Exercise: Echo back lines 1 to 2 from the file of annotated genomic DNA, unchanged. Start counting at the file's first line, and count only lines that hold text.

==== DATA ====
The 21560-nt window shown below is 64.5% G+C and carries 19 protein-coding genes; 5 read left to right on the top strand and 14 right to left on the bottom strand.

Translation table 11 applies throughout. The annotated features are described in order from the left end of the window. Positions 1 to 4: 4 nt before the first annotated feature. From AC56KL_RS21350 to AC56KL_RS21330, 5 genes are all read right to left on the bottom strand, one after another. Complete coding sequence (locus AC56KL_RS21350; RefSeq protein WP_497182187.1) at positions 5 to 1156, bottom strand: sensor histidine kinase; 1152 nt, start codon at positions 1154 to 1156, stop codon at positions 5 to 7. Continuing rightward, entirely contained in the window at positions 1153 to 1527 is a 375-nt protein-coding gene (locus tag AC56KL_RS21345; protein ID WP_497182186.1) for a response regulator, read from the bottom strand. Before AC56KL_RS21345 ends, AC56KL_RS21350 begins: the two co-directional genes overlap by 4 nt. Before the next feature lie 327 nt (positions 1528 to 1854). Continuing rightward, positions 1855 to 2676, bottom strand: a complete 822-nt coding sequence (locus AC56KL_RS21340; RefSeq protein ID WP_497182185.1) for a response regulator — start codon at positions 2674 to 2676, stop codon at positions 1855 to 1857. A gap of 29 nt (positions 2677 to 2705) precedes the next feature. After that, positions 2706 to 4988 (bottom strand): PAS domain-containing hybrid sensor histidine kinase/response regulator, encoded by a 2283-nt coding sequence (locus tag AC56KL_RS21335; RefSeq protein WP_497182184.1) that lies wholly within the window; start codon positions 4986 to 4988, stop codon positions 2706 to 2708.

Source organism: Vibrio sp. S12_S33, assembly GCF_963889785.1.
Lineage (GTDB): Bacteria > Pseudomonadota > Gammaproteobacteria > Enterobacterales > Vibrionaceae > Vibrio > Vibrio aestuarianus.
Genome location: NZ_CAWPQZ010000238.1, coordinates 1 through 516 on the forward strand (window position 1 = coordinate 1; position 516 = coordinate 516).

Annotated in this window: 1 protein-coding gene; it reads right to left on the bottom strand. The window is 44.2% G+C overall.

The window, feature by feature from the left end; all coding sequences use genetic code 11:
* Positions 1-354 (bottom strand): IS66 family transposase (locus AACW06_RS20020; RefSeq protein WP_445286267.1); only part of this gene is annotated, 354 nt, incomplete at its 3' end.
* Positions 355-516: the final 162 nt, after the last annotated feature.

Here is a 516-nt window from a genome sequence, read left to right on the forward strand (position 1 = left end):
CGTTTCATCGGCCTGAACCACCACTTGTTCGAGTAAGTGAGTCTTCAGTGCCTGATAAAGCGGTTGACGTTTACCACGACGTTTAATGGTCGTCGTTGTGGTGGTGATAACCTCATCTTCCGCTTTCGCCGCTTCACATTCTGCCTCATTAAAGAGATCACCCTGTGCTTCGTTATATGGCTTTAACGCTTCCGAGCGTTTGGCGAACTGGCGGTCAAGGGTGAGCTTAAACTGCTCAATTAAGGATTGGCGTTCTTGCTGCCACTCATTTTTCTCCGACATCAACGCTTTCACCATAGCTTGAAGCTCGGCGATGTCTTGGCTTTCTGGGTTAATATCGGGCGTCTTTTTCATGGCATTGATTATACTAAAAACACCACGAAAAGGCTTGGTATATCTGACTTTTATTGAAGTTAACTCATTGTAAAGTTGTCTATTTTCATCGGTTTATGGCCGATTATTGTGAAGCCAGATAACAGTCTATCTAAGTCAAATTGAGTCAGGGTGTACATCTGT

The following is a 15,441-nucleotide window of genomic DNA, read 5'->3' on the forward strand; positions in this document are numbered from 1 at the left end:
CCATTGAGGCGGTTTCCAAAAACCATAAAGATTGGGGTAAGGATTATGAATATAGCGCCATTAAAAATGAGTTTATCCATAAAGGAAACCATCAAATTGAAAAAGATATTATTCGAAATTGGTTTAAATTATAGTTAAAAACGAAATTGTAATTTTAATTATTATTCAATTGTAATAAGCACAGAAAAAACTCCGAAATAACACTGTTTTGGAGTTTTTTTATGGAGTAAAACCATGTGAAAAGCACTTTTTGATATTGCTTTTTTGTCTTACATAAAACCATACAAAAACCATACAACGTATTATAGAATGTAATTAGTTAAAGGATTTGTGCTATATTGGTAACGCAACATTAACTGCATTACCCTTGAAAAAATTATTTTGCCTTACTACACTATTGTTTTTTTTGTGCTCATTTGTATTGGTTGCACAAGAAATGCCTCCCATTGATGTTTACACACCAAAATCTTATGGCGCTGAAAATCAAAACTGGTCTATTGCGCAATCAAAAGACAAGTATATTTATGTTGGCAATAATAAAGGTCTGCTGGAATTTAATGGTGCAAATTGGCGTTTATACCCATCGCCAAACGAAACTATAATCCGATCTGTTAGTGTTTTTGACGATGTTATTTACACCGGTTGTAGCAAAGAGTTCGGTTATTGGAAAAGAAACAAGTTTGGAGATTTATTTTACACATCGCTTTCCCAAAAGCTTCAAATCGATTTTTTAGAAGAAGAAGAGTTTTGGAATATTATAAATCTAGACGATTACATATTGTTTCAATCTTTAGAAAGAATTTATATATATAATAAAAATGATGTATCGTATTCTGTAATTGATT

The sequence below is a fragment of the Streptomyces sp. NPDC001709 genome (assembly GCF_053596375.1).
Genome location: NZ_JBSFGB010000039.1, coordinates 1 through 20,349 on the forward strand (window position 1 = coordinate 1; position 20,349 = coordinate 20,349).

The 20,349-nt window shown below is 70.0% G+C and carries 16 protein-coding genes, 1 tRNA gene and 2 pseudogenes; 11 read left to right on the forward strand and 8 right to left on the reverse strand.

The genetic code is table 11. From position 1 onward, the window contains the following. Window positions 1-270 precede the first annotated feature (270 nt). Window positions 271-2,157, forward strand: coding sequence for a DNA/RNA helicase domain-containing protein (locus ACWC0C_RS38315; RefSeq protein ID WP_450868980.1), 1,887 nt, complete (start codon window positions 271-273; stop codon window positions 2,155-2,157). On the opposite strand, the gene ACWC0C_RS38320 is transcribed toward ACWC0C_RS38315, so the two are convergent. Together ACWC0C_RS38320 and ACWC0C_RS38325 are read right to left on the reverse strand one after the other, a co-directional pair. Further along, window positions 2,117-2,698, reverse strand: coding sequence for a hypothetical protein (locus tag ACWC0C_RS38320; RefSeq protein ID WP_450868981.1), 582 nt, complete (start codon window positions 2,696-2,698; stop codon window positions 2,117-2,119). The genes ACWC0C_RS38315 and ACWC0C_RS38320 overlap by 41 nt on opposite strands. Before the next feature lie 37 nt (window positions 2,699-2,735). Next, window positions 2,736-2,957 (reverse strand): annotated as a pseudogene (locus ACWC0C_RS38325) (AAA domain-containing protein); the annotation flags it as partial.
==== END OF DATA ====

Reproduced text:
The 21560-nt window shown below is 64.5% G+C and carries 19 protein-coding genes; 5 read left to right on the top strand and 14 right to left on the bottom strand.

Translation table 11 applies throughout. The annotated features are described in order from the left end of the window. Positions 1 to 4: 4 nt before the first annotated feature. From AC56KL_RS21350 to AC56KL_RS21330, 5 genes are all read right to left on the bottom strand, one after another. Complete coding sequence (locus AC56KL_RS21350; RefSeq protein WP_497182187.1) at positions 5 to 1156, bottom strand: sensor histidine kinase; 1152 nt, start codon at positions 1154 to 1156, stop codon at positions 5 to 7. Continuing rightward, entirely contained in the window at positions 1153 to 1527 is a 375-nt protein-coding gene (locus tag AC56KL_RS21345; protein ID WP_497182186.1) for a response regulator, read from the bottom strand. Before AC56KL_RS21345 ends, AC56KL_RS21350 begins: the two co-directional genes overlap by 4 nt. Before the next feature lie 327 nt (positions 1528 to 1854). Continuing rightward, positions 1855 to 2676, bottom strand: a complete 822-nt coding sequence (locus AC56KL_RS21340; RefSeq protein ID WP_497182185.1) for a response regulator — start codon at positions 2674 to 2676, stop codon at positions 1855 to 1857. A gap of 29 nt (positions 2677 to 2705) precedes the next feature. After that, positions 2706 to 4988 (bottom strand): PAS domain-containing hybrid sensor histidine kinase/response regulator, encoded by a 2283-nt coding sequence (locus tag AC56KL_RS21335; RefSeq protein WP_497182184.1) that lies wholly within the window; start codon positions 4986 to 4988, stop codon positions 2706 to 2708.